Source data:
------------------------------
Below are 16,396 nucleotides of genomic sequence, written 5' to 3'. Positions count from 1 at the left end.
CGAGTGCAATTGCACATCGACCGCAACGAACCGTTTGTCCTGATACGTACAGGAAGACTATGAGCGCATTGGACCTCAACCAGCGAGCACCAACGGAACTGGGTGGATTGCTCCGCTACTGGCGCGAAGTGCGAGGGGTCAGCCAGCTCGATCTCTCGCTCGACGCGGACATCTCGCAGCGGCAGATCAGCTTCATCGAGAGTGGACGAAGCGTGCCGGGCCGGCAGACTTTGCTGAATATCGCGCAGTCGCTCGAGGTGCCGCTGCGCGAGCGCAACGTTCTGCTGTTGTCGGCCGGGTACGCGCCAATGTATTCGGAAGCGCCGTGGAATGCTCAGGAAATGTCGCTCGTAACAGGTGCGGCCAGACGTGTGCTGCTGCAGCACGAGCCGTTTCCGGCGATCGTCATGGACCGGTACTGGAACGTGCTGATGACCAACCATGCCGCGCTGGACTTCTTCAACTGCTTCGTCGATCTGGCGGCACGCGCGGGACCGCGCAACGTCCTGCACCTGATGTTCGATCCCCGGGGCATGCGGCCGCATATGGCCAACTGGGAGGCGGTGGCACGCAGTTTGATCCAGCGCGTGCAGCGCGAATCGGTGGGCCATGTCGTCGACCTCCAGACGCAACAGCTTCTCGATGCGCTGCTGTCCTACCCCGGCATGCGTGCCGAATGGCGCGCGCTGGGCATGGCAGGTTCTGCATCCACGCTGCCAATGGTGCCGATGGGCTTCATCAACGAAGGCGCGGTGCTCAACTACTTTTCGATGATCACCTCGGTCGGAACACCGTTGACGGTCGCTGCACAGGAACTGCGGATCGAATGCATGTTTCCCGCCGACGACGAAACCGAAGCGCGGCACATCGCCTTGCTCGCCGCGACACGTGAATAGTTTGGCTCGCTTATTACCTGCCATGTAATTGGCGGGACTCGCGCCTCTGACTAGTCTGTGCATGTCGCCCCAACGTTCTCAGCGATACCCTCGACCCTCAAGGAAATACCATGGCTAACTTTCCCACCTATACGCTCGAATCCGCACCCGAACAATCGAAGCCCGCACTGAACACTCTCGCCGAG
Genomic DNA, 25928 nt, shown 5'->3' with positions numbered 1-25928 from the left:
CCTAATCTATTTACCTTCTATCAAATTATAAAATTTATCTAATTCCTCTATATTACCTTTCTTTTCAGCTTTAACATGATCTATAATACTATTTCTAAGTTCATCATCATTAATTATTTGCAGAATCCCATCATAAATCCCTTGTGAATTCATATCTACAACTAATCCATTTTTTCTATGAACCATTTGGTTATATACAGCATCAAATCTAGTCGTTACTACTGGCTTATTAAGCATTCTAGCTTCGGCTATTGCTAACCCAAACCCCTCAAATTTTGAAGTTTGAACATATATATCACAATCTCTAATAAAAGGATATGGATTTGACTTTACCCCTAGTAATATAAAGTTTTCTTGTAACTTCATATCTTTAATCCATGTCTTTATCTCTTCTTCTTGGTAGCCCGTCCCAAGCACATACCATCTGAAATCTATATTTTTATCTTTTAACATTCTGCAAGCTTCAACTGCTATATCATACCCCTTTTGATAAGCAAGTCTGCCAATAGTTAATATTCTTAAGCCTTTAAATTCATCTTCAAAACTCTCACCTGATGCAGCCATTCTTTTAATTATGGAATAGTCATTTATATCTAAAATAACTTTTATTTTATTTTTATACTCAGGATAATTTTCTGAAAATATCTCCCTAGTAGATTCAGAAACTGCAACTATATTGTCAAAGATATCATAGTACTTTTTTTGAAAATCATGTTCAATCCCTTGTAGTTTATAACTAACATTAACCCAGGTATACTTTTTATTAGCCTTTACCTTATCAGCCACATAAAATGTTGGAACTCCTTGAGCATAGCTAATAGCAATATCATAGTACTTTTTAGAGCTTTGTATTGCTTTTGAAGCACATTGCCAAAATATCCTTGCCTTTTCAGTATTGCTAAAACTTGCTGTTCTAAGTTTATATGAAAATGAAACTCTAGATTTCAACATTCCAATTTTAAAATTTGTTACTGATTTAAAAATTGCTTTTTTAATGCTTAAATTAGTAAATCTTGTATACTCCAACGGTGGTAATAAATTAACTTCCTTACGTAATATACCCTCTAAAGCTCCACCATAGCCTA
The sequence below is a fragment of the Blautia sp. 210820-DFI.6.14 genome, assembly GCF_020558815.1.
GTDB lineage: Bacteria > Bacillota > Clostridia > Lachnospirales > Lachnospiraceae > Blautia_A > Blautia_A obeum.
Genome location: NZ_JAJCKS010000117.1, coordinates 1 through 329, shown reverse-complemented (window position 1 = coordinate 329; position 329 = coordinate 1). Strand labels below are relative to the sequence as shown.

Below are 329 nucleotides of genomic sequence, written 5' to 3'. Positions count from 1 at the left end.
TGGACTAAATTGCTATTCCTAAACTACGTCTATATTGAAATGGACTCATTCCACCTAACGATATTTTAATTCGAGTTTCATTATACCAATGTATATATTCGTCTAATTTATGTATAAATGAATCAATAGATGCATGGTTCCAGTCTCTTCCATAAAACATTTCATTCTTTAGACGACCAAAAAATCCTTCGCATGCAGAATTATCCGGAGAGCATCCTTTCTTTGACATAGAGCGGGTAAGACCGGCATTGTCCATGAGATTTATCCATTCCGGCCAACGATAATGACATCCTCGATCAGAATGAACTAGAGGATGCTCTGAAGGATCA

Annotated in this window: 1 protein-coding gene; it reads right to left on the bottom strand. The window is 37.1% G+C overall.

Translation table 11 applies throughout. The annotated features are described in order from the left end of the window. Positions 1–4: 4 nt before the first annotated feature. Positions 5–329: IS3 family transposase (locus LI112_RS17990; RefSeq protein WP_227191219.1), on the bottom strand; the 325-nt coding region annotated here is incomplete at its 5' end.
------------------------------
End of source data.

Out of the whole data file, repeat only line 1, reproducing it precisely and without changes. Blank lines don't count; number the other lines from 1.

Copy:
Below are 16,396 nucleotides of genomic sequence, written 5' to 3'. Positions count from 1 at the left end.